Victims of the ‘Troubles’ share their stories

By Leona O’Neill

A powerful exhibition focusing on Northern Ireland’s Troubles which is being described as a ‘kaleidoscope of heartache and resilience’ will open in Omagh on Friday.

‘200 Words and One Picture’, which has been designed by North-West News Group, explores the profound impact of the Troubles on individual lives and features victims of the violence, paramilitaries and ordinary people living through our troubled times.


Among others it features Richard Moore, who was blinded by a soldier’s rubber bullet as a child, James Greer, a former UDA man on realising the madness that he got sucked into. John Adair talks about growing up at the height of the Troubles in Strabane and Emmet Doyle talks about the night Lyra McKee was murdered on the streets of Creggan.

Organised by Towards Understanding and Healing in Derry, the exhibition now features contributions from over 50 people that according to exhibition organiser, Eamonn Baker is a ‘kaleidoscope of heartache and resilience’.

“This process has been deeply moving,” he says. “I have been privileged to hear sometimes heartbreaking stories from people from widely diverse community backgrounds. We are very grateful to all our contributors, young and old, who have bravely shared their stories.”

One participant, former UDA man James Greer, spoke of his ‘epiphany’ speaking to a fellow loyalist prisoner.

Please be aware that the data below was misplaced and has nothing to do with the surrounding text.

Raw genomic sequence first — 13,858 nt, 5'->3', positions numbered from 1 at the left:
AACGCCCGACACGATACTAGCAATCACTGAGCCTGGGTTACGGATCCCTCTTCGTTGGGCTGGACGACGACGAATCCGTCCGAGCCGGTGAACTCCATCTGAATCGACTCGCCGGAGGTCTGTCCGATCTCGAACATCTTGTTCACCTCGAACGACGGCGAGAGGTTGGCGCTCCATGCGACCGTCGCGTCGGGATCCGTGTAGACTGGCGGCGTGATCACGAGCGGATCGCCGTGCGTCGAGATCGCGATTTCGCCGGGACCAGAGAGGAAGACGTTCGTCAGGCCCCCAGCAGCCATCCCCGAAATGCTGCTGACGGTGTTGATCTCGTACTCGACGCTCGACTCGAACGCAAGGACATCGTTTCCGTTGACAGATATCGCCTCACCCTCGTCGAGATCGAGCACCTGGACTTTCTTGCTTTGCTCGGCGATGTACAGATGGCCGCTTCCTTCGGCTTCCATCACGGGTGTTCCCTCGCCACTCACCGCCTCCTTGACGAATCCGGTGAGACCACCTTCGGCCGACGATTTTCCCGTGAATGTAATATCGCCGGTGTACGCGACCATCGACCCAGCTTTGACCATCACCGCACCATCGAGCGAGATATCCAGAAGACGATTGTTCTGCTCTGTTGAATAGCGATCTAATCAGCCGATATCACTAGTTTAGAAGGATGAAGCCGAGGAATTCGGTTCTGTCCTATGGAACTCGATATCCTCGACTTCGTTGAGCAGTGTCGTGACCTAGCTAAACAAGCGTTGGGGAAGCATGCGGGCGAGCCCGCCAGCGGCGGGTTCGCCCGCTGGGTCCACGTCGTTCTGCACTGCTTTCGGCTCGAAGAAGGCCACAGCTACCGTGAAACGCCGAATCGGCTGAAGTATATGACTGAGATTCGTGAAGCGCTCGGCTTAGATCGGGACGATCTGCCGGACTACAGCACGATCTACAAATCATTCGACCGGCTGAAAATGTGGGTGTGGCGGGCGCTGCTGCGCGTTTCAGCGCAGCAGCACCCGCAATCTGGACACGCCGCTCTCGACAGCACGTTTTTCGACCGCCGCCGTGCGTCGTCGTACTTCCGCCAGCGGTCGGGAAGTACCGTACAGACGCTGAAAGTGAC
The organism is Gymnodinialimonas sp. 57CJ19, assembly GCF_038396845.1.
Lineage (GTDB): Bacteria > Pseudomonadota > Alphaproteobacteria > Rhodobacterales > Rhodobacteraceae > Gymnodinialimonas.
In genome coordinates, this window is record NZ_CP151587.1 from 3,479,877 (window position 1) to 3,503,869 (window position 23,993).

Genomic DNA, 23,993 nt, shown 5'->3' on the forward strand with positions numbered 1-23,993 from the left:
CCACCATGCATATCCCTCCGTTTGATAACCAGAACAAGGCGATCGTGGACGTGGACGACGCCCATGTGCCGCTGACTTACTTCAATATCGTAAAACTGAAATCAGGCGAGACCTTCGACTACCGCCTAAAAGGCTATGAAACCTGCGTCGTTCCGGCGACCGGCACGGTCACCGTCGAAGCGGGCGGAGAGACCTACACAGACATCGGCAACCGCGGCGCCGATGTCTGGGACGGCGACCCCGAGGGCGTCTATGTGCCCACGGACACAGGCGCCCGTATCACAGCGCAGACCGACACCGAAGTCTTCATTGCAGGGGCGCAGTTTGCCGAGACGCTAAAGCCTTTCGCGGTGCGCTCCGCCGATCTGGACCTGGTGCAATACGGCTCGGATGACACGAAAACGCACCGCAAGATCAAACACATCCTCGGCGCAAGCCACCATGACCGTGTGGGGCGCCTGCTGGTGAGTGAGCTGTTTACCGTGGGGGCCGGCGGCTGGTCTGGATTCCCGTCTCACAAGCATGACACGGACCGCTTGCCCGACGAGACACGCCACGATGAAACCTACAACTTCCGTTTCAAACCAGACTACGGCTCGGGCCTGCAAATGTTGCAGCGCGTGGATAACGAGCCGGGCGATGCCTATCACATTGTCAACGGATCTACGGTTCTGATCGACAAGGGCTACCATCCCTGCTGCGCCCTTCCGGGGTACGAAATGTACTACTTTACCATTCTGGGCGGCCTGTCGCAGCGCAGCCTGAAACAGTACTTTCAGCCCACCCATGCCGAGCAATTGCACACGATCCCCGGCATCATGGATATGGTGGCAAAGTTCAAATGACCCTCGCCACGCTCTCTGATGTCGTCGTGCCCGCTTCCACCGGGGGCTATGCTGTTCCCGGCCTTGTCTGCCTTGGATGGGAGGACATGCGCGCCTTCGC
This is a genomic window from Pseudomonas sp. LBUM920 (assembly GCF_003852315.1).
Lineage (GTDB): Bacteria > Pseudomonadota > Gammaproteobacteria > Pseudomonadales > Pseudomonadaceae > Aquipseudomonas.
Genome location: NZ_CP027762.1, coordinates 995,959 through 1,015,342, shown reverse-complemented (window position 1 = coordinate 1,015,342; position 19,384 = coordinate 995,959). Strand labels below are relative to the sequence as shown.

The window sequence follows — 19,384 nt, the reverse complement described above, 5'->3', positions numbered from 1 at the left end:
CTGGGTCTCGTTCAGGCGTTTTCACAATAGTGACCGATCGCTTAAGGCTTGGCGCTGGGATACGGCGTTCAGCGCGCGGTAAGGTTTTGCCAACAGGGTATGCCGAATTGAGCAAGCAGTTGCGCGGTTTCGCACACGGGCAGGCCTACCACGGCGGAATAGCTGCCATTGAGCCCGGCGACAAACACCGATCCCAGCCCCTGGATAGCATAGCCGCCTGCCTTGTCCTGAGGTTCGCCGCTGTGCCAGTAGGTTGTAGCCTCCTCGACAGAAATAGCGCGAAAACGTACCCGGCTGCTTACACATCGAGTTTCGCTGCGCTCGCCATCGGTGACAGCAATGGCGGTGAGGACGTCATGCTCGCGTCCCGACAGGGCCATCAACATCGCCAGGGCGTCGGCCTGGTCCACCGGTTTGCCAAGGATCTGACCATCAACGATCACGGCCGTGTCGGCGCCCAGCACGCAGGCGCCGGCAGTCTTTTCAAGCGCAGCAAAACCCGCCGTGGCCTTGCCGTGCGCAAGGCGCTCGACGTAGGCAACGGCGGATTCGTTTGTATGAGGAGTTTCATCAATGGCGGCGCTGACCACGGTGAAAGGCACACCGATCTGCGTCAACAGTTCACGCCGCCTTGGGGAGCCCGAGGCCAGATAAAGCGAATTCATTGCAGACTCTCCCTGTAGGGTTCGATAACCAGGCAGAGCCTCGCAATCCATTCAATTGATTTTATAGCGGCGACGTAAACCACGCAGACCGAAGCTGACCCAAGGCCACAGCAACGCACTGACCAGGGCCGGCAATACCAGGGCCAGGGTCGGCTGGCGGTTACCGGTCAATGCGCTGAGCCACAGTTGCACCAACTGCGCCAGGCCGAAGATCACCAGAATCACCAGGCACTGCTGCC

“I wasn’t long in before I met ‘Sammy’ – not his real name,” he says. “He told me the story of what got him arrested. He had shot dead a Catholic shopkeeper, then his wife and had only missed out narrowly on shooting their young daughter, who had somehow managed to dodge his bullets.

“He was gloating and frustrated that he had not killed the child. I think he expected a pat on the back from me, or maybe he just needed to talk, to confide… In my gut I was horrified. To the UDA men around me I went on looking the part. In my own mind I was realising the craziness I was part of. I call that conversation my ‘epiphany’. If this was what being in the UDA mean, I wanted out.”

Sylvia Porter, sister of 32-year-old part-time UDR man Olven Kilpatrick who was murdered by the IRA at his shoe shop in Castlederg in 1990, spoke about her brother’s killing.


“I just remember it coming on the news,” she says. “It was like an ordinary death. You just got up the next day after the burial and got on. I couldn’t cry and I couldn’t cry for years, never cried. I took it that bad. After Olwen was buried, my whole body just closed down. I was on top of an open fire and I didn’t feel the heat. I was shivering. It must have been the shock. My whole body from top to toe came out in a rash, it was the trauma. I was in shock for years. Every morning I woke, he was in my head, every morning.”

The exhibition opens in Strule Arts Centre in Omagh on Friday, January 10 at 7pm. There will be an opportunity to meet some of the contributors and hear their stories then and also at 11am on Tuesday, January 14. The exhibition runs until Saturday, January 25. Admission is free.

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